Outreach and Public Engagement
The group is passionate about and active in disseminating research outcomes to the public. We participate in outreach activities ranging from careers advice to A-level students all the way to communicating science through dancing! Selected examples and resources are given below.
Also see the resources we have developed, which include:
We organised a full day of activities at the Lydgate Junior School, during British Science Week. Five group members and two volunteers gathered together to communicate what is chemical engineering and the latest research ongoing in our group to 120 Year 6 students.
Activities and sessions during the day included:
Students were very enthusiastic, not only about cotton candy being present. They engaged very well with the presentations and the demonstrations, asking questions and participating in lively discussions. The volunteers we had great fun showcasing our research and general discipline and engaging with such a lively audience.
All students found the day as interesting, fun and informative. When asked “Would you do it again?” we got a massive Yes, in a heartbeat! The school pupils showed their appreciation with a heart-warming Thank you card !
We were very honoured to participate to Festival of the Mind in 2018, showcasing our work from the SynBIM project through Strictly Nano Dancing. We created a collaborative, theatrical animated video to demonstrate the importance of green chemistry, bioinspiration and respect for the environment.
Several dancing acts performed by various dance groups, including brilliant volunteers from a local school, made our messages come alive. These groups of people from different backgrounds created choreographies to translate the scientific concepts into movement and make them appear seamless and effortless.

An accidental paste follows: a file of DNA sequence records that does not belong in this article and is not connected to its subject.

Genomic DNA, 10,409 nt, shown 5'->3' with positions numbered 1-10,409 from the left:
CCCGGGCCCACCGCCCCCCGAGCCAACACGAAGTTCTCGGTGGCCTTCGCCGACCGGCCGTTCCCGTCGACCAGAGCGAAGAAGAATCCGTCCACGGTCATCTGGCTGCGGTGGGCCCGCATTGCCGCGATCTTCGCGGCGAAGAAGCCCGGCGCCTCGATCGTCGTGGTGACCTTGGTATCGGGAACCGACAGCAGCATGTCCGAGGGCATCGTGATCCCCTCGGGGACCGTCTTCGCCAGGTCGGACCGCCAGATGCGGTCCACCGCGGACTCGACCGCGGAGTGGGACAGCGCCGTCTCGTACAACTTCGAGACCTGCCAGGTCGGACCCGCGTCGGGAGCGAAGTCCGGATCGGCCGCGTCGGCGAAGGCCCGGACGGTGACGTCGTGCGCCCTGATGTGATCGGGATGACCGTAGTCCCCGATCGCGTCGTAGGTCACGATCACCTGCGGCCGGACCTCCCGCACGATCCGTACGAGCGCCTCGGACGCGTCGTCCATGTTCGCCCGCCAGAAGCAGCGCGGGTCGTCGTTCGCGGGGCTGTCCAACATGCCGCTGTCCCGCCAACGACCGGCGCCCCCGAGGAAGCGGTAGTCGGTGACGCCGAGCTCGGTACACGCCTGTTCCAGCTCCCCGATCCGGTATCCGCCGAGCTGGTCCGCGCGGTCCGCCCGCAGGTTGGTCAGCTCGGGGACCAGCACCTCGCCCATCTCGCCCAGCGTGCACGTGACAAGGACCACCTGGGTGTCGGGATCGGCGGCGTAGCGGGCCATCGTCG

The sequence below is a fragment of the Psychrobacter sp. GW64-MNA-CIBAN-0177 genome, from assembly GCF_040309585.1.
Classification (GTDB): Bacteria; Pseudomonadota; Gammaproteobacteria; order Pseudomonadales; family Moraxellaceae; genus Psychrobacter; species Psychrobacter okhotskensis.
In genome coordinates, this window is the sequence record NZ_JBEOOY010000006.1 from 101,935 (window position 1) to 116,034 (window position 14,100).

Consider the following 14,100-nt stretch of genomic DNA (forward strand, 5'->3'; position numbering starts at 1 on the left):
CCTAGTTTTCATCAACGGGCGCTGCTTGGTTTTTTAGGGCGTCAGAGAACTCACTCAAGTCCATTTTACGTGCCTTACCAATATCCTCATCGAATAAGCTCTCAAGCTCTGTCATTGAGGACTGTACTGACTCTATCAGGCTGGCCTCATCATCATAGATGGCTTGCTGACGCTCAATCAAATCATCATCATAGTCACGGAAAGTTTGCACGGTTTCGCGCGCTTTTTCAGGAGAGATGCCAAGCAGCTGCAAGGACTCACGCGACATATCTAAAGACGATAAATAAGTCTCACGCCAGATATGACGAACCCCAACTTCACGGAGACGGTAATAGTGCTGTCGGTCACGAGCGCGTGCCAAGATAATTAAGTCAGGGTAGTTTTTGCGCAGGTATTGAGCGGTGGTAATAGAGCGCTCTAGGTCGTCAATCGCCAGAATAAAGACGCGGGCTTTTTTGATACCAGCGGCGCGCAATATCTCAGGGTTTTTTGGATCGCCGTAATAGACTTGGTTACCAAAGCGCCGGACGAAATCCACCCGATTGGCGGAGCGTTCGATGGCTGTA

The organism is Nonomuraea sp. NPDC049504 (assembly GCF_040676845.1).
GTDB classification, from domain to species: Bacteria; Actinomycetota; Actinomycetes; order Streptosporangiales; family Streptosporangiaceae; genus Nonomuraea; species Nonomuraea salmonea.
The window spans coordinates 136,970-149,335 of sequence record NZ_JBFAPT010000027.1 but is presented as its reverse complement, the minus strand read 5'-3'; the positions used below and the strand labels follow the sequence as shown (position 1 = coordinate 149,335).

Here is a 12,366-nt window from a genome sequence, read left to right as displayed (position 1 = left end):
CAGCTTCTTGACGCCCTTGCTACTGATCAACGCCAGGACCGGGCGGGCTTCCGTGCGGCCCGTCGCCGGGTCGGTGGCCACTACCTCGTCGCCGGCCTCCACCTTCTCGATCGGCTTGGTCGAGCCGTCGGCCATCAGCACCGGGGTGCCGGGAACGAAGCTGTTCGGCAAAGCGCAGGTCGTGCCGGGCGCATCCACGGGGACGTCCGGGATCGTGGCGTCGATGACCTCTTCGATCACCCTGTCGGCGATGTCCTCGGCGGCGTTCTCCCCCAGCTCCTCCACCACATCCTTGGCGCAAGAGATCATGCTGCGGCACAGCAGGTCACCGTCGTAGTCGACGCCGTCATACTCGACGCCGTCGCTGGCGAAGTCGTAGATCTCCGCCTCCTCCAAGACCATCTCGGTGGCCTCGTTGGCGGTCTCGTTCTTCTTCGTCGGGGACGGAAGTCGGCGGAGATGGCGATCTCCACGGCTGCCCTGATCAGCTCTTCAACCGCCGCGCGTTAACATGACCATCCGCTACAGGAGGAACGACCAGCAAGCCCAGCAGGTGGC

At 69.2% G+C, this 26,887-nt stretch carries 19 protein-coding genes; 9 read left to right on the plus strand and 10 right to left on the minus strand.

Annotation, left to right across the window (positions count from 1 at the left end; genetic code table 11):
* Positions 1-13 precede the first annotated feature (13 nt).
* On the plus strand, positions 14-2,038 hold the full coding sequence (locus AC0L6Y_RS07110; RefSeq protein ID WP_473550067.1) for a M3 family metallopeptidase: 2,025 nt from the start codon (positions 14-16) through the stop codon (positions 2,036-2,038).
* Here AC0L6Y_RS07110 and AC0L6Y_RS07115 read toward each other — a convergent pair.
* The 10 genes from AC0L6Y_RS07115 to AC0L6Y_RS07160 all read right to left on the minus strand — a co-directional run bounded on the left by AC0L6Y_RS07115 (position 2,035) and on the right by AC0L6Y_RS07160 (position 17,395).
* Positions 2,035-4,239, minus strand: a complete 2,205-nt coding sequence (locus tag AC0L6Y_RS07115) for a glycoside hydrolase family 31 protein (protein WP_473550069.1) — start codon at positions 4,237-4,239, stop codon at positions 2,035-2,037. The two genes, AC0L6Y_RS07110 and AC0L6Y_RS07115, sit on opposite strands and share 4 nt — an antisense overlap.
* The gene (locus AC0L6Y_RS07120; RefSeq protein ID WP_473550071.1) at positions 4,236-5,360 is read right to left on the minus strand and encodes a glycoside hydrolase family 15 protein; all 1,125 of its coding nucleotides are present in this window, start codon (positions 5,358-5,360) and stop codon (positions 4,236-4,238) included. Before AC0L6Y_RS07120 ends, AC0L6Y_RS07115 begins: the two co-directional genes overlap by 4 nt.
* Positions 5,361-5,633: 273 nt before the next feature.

We touched on how current chemical industries are unsustainable, using hazardous chemicals, overusing scarce resources and polluting the environment. We explained how bioinspiration can be the way to the future learning from nature and applying the knowledge, through research, to create better, more sustainable products and processes. We then focused on nanomaterials, specifically magnetic nanoparticles and silica nanoparticles, both re-created from their natural counterparts found in magnetotatic bacteria and diatoms respectively. This collaboration is also the heart of the SynBIM project, connecting many disciplines and scales together, towards the goal of sustainable nanomaterials manufacturing.
Our session, appropriately named Strictly Nano Dancing, was quite popular, attracting more than 500 people on the day, of all ages and backgrounds. We also held a small exhibition, with some props and more information on our research, where visitors could find out more details about what they witnessed in the choreographies and the videos being projected. Overall, we enjoyed this event and we were grateful to receive lots of great feedback.
Also see this by our colleagues in Glasgow